In 1963, while attending a party, astrophysics student Stephen Hawking meets Jane Wilde, a fellow student at Cambridge University who is studying literature. The two bond during the night, and Jane gives Stephen her phone number. Although Stephen excels at mathematics and physics, his friends and professors are concerned over the lack of a topic for his thesis. Stephen does not focus on this. Instead he concentrates on his relationship with Jane, and they attend the May Ball together. Stephen and his professor go to a lecture on black holes, where Stephen first notices he is not able to walk quickly. Stephen begins to wonder about black holes, and speculates that they may have been a part of the creation of the universe. While pursuing his research, Stephen’s muscles begin to give out while walking, causing him to fall and hit his head, concerning his friends and fellow students. Visiting the hospital, the doctor tells him that he has motor neuron disease, and that although his brain will remain unchanged, his muscles will soon be uncontrollable and that he will be unable to walk, talk, swallow, or move most of his body. He is told that he has approximately two years to live.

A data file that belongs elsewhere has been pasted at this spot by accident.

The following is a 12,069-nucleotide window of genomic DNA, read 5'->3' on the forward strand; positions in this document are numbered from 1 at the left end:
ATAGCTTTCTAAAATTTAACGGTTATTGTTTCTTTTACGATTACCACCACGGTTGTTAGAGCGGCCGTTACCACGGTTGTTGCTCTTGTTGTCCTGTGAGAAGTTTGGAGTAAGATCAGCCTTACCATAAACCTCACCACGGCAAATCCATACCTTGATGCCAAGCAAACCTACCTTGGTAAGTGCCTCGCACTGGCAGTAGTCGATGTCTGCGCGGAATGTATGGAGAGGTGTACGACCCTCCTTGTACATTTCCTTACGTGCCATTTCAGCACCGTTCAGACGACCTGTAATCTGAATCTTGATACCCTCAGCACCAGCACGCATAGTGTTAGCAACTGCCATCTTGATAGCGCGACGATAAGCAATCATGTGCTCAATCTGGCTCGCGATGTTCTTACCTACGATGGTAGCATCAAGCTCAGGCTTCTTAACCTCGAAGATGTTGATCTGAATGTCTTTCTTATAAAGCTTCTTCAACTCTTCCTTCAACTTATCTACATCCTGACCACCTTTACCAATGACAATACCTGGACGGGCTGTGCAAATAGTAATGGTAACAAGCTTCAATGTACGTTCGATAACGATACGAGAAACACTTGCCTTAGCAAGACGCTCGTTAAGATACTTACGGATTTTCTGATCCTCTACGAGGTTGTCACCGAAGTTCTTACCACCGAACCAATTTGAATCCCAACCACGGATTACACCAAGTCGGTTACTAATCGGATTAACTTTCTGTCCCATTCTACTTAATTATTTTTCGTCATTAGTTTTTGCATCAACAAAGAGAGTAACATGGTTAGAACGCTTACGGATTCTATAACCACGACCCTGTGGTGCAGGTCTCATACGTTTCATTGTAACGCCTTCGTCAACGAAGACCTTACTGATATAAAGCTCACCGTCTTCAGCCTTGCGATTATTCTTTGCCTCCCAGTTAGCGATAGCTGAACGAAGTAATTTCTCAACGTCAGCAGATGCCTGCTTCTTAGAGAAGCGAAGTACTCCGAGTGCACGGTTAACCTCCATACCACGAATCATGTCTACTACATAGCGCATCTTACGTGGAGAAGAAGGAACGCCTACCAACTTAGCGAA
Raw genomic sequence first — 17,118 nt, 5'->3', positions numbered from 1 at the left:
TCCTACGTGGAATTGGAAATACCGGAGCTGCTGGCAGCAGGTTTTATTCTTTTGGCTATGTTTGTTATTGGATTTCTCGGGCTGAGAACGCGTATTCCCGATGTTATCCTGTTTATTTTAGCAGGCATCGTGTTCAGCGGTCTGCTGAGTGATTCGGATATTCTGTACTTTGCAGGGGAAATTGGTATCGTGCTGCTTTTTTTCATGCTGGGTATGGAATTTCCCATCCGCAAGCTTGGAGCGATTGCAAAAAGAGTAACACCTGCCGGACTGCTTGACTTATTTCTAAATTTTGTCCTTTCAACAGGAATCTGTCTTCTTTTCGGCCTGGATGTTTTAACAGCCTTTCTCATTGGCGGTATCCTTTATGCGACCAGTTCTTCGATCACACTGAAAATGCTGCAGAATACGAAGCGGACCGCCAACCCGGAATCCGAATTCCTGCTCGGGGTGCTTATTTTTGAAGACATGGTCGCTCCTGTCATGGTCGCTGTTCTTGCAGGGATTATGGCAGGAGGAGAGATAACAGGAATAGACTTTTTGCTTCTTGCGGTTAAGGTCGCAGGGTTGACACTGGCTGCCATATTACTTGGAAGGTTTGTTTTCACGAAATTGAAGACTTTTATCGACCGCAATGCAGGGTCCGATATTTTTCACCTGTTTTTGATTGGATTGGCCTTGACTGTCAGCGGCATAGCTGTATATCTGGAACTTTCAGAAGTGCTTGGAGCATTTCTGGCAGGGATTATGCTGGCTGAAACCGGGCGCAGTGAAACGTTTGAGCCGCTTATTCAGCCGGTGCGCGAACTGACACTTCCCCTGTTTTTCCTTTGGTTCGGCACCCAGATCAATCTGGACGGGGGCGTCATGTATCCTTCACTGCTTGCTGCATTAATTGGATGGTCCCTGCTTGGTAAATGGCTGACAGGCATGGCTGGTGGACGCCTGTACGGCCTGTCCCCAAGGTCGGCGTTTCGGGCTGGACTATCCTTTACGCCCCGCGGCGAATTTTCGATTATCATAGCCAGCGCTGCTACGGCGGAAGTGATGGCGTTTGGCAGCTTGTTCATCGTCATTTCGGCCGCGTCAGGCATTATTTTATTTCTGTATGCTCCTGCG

As he starts becoming reclusive Jane, along with Stephen’s friend Brian, attempt to get Stephen out of his room, Jane tells Stephen that she loves him. Jane talks with Stephen’s parents, who explain the full situation to her. Jane says that she will stick by Stephen. Cheered up by Jane and his friends, Stephen tells his professor that his thesis paper will be about time. Soon after, Stephen and Jane marry and have a son. Stephen’s ability to talk has become progressively worse. When he finally presents his thesis to the examination board, that a black hole was responsible for the creation of the universe, they tell him although there are some errors, his theory is revolutionary, and he is awarded his doctorate. However, while celebrating with Jane and his friends, Stephen realizes he is now unable to walk, and he becomes dependent on a wheelchair.